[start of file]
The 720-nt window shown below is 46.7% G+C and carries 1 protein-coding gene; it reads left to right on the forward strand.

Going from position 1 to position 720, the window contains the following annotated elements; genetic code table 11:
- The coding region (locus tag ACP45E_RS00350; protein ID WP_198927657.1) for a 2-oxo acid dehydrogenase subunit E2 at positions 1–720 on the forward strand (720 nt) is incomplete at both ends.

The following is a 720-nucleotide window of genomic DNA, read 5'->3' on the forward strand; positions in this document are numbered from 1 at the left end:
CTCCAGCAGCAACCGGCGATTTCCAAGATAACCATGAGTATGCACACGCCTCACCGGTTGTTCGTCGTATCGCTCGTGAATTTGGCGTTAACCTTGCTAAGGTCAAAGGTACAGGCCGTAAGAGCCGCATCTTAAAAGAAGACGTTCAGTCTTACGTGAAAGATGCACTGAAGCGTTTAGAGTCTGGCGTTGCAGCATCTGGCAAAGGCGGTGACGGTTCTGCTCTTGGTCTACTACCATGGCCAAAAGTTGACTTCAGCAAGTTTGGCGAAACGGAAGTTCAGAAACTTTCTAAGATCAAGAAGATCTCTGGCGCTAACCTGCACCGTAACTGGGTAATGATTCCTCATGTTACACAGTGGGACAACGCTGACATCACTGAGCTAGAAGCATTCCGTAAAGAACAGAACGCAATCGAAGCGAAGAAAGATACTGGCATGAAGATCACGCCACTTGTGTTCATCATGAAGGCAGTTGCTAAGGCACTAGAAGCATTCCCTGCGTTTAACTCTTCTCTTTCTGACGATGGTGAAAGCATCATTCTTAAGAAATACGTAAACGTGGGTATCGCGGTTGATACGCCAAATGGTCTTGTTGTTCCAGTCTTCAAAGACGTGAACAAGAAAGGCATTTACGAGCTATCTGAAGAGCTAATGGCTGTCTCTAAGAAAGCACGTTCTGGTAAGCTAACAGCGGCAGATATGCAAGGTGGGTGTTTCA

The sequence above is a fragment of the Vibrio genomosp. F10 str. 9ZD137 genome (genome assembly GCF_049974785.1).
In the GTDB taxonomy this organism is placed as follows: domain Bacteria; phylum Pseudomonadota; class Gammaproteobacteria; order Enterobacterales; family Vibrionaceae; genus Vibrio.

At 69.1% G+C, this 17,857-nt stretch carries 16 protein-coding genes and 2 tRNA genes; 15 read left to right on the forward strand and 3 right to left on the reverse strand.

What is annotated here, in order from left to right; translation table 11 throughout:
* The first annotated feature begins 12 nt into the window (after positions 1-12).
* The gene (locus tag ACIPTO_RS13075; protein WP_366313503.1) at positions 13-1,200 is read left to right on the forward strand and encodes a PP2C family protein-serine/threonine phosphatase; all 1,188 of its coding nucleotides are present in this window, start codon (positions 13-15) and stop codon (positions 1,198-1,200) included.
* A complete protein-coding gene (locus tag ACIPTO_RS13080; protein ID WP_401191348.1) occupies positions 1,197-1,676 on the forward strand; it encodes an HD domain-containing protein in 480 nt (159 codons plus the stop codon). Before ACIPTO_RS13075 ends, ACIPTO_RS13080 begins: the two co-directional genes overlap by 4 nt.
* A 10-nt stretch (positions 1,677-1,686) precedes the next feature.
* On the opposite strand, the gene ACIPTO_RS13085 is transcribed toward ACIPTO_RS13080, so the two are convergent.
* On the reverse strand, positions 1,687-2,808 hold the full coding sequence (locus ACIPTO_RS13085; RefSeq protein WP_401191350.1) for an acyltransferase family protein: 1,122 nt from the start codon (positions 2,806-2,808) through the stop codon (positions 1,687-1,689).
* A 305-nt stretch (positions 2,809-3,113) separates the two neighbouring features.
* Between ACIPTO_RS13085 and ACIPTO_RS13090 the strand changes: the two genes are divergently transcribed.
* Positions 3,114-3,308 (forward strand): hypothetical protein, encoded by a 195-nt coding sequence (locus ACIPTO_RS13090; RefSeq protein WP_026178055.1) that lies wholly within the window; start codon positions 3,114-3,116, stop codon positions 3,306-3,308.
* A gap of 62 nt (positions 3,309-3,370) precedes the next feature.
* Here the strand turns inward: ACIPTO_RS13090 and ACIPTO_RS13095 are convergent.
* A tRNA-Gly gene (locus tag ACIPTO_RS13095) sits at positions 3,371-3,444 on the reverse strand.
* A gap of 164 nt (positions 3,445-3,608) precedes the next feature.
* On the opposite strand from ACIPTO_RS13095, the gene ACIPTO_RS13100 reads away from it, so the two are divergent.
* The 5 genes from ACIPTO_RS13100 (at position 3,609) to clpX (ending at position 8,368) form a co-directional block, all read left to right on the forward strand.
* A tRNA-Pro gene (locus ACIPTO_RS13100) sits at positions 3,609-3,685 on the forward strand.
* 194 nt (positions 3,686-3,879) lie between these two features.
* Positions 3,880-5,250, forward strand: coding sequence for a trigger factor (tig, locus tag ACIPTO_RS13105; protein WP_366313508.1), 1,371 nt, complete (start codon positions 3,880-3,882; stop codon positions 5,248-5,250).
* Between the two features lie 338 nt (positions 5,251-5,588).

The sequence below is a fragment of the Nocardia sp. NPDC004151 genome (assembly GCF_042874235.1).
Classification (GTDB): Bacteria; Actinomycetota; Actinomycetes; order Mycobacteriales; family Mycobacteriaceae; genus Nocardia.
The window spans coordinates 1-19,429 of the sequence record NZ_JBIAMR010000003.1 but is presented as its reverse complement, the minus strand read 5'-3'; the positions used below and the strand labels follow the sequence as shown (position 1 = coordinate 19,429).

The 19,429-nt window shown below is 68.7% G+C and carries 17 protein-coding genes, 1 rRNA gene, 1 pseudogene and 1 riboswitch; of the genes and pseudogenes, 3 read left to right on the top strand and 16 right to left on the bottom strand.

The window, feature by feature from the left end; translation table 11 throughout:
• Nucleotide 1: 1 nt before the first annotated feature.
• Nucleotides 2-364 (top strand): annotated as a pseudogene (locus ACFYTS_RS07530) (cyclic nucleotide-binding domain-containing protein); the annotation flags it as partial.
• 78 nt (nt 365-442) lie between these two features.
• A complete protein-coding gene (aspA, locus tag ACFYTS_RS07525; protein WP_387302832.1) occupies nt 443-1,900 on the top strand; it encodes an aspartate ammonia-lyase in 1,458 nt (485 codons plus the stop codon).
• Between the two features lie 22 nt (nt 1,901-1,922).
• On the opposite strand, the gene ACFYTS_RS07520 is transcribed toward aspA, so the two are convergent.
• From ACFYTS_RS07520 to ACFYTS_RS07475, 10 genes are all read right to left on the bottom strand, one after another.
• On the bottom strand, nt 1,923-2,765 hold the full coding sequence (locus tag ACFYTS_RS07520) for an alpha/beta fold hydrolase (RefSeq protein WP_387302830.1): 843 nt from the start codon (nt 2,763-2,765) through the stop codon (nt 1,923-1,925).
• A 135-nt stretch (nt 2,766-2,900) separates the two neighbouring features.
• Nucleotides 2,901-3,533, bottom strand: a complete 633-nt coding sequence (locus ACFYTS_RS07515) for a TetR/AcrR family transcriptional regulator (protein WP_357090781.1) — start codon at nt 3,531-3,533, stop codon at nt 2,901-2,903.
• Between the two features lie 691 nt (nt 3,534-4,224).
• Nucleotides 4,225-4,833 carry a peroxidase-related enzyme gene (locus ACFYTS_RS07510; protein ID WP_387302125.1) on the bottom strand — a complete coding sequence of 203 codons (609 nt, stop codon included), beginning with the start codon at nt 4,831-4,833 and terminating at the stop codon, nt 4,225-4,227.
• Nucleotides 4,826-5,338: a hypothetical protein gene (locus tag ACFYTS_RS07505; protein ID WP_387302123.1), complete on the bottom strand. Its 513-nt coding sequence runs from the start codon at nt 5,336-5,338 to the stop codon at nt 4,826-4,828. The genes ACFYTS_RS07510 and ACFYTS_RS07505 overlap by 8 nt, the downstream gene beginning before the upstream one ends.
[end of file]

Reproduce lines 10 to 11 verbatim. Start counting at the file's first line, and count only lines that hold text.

* The first annotated feature begins 12 nt into the window (after positions 1-12).
* The gene (locus tag ACIPTO_RS13075; protein WP_366313503.1) at positions 13-1,200 is read left to right on the forward strand and encodes a PP2C family protein-serine/threonine phosphatase; all 1,188 of its coding nucleotides are present in this window, start codon (positions 13-15) and stop codon (positions 1,198-1,200) included.